The M1 Garand's legacy as America's iconic battle rifle remains unmatched. Its revolutionary semi-automatic design and exceptional performance set new standards for firearms technology and forever changed the way wars were fought.
Firearms have played a significant role in shaping history, revolutionizing warfare, and becoming symbols of power, innovation, and cultural identity. From classic designs that have stood the test of time to cutting-edge modern weapons, the world of iconic firearms is as diverse as it is fascinating.
The M40. A revered name with few variations throughout history - the M40, M40A1, M40A3, M40A5. In the fifty years since its inception, the Marines’ update to the Remington 700 system has stood the test of time with its durability, simplicity, and hard-hitting rounds.
The story starts with Howard Grubb, a son born into an already-prominent telescope family. Under the name of the Grubb Telescope Company, Howard went on to build refractor telescopes for a number of observatories across Europe, powered by his family’s electrically driven clock drives. In 1900, Howard premiered his latest invention - a reflective sight for small arms.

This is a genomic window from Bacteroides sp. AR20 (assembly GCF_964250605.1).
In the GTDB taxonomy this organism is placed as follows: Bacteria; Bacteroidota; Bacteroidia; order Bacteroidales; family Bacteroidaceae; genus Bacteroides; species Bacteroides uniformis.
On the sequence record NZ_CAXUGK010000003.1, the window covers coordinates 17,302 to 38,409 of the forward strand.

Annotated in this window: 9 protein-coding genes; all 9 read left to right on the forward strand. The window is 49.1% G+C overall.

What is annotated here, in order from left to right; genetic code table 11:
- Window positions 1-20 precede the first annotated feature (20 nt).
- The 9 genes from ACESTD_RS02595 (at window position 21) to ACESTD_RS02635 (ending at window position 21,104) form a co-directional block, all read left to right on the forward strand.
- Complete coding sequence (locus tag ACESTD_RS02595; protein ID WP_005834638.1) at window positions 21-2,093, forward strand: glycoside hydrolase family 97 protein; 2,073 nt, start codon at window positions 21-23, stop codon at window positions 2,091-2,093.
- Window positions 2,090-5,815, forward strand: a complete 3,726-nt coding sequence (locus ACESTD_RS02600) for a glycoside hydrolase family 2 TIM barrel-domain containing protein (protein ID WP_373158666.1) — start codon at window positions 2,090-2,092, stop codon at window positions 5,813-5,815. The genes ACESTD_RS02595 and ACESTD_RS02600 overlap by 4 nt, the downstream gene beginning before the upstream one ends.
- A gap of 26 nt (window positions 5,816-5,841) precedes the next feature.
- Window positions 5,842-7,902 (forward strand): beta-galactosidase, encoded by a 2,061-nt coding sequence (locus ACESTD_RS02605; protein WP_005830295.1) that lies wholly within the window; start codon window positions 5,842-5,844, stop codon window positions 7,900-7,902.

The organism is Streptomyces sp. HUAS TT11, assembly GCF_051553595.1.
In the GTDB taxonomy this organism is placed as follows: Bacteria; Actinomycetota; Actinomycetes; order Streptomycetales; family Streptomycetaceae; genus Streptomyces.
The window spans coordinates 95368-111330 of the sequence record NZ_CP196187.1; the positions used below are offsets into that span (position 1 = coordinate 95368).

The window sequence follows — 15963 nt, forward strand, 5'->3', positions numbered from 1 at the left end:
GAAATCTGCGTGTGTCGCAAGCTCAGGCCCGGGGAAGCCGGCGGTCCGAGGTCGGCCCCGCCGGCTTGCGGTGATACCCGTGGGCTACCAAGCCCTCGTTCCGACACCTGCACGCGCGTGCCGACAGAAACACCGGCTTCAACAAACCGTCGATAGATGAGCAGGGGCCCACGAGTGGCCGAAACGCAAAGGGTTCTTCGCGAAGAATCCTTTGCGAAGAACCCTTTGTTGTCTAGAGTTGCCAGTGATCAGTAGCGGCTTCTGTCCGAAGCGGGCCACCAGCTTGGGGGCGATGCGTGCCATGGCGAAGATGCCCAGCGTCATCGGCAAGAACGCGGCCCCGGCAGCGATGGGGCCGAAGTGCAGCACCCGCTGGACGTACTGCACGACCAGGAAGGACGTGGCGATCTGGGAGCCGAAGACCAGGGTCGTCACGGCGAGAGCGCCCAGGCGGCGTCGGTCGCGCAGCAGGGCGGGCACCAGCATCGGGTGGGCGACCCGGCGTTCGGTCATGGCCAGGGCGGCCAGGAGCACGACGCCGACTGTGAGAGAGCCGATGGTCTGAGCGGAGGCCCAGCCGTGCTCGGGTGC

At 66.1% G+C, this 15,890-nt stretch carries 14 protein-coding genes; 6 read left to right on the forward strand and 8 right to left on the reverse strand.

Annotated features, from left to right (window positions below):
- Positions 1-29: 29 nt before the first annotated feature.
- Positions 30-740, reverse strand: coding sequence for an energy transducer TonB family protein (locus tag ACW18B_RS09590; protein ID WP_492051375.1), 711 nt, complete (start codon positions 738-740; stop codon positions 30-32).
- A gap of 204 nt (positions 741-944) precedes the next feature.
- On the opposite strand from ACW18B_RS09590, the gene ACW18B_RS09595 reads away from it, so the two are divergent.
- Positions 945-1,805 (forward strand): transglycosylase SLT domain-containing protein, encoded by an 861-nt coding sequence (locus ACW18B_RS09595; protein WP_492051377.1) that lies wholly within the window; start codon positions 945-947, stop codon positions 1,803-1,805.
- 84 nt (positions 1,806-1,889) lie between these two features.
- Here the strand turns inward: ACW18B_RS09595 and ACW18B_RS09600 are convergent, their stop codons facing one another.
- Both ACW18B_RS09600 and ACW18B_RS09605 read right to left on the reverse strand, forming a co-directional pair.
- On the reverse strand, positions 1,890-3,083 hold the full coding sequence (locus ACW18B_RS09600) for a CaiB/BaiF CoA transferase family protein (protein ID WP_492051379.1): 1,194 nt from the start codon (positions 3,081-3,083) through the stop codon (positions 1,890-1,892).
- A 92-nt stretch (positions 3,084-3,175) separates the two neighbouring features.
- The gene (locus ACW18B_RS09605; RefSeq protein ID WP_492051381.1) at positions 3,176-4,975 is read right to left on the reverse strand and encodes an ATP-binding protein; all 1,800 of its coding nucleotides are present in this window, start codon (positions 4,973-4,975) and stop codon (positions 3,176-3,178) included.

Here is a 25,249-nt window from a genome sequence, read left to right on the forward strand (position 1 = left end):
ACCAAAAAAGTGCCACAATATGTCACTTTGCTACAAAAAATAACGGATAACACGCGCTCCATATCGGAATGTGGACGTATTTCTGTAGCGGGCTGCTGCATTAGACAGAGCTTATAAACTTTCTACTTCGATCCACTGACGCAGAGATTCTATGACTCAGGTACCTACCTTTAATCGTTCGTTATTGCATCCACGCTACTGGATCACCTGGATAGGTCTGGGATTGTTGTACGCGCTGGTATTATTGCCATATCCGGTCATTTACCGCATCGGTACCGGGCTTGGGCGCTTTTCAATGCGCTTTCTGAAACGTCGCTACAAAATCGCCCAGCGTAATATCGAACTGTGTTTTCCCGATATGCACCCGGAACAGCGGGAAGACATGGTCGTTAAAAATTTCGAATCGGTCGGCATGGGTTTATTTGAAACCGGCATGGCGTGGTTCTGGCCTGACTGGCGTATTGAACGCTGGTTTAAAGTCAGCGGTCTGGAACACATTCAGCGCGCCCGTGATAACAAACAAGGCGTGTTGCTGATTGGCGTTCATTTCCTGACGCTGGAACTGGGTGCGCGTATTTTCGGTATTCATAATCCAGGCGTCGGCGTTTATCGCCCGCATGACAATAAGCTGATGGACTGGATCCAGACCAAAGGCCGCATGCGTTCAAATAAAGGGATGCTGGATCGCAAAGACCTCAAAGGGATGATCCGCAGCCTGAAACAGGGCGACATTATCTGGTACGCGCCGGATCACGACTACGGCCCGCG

Every so often, I’ll come across an old article that seems far too interesting to just leave behind. I’ve gathered up a few segments here that never made it into an article, though they may at some point in the future.
I hope you enjoy this rather unusual collection of stories, mostly from the 1800s.
Once upon a time, a peculiar gun worked its way westward on a journey of exploration and discovery. It didn’t kill a single person, but still proved its worth in safeguarding and hunting for its owners.
But enough euphemism and allusion - The owners were Lewis and Clark, and the rifle was a Girandoni Air Rifle.
Our story picks up in 1874 with the Silvers Company of England, and ends around 1930 with a name I’m sure many of you are familiar with: Pachmayr. A bit of a spoiler alert: These bruised-shoulder shooters solved the serious concerns of considerable kick, even way back then.
As the Wild West slowly changed into the Midwest and Southwest of the nation, the vaudeville scene was alight with gunslingers claiming to be the best. To wow the audiences and earn some notoriety, these trigger-tapping top gunners fired relentlessly at tiny targets tumbling through the air. Though it’s unlikely that we’ll see many shows like Buffalo Bill’s in the modern age, it’s fun to look back and marvel at just how much ammo they were willing to expend in the name of fame.
Imagine, if you will, two miles of sandy beach. At one end is you, with a selection of rifles featuring prototype cartridges and heavyweight bullets. At the far end is your target, up to 3200 yards away. The target is made of wood, layered in one-inch thick sections. The goal is to test bullet penetration at great distance, which now means you have tohitthe darn thing. Repeatedly. Without a scope. This was the job for Mr. R. T. Hare of Springfield Armory.